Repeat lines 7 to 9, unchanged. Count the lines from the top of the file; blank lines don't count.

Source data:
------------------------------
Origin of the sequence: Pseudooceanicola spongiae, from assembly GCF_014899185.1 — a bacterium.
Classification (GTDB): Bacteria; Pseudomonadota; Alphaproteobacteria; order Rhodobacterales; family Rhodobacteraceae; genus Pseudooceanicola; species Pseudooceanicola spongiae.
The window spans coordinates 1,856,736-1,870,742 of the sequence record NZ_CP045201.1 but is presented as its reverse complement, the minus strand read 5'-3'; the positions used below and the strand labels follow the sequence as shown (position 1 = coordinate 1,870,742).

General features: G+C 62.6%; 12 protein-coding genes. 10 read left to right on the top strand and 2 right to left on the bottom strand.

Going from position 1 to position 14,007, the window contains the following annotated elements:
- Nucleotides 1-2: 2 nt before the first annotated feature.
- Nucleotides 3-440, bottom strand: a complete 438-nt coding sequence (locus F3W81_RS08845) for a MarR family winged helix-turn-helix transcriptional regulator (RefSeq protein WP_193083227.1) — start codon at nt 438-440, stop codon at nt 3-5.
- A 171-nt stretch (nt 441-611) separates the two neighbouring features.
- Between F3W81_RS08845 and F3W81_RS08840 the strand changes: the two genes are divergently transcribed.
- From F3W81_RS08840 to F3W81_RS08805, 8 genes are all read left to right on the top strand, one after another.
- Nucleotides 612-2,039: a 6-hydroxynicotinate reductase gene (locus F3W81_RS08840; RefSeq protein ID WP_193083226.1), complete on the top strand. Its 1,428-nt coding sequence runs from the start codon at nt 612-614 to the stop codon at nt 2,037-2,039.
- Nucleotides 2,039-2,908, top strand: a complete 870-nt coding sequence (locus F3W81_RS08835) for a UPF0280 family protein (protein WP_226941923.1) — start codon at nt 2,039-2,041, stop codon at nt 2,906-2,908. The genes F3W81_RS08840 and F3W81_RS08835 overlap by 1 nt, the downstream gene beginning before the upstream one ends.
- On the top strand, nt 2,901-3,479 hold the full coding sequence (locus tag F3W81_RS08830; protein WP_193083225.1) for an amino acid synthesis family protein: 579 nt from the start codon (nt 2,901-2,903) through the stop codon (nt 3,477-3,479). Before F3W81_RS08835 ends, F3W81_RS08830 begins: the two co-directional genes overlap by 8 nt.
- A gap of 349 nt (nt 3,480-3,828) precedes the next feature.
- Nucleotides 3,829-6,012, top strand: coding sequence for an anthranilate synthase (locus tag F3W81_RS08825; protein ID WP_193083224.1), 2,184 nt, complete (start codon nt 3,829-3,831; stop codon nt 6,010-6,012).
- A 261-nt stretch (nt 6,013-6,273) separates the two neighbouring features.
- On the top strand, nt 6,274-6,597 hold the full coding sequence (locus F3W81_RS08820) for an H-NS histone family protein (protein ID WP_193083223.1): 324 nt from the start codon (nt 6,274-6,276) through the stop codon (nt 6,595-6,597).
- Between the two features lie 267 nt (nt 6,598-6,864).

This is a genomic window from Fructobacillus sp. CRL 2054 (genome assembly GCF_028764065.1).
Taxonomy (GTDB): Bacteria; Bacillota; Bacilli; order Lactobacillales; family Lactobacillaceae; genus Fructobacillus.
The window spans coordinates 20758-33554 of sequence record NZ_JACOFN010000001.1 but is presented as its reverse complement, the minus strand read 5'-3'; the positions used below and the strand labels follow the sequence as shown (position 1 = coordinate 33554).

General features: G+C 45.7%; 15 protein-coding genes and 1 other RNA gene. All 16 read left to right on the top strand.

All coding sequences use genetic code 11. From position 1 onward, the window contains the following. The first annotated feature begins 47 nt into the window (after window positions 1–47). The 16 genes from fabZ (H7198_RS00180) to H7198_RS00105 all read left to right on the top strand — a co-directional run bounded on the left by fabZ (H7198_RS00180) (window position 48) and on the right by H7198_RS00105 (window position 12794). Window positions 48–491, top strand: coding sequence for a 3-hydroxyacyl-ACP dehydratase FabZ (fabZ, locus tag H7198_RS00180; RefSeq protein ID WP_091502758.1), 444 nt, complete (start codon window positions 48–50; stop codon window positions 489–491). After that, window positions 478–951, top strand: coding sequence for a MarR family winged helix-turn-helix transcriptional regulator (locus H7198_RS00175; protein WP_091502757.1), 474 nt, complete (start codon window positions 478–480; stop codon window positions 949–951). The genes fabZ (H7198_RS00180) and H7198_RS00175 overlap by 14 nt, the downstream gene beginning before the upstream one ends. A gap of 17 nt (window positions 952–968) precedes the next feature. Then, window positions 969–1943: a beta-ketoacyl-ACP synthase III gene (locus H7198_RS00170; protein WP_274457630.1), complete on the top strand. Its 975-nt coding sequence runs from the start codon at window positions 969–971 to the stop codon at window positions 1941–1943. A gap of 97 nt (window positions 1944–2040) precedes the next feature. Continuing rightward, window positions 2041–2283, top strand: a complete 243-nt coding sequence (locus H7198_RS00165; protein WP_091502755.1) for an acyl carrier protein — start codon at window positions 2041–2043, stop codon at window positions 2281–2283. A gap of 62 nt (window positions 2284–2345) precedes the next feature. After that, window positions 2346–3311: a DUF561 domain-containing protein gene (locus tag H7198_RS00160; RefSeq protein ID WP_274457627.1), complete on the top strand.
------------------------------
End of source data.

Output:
- Nucleotides 3-440, bottom strand: a complete 438-nt coding sequence (locus F3W81_RS08845) for a MarR family winged helix-turn-helix transcriptional regulator (RefSeq protein WP_193083227.1) — start codon at nt 438-440, stop codon at nt 3-5.
- A 171-nt stretch (nt 441-611) separates the two neighbouring features.
- Between F3W81_RS08845 and F3W81_RS08840 the strand changes: the two genes are divergently transcribed.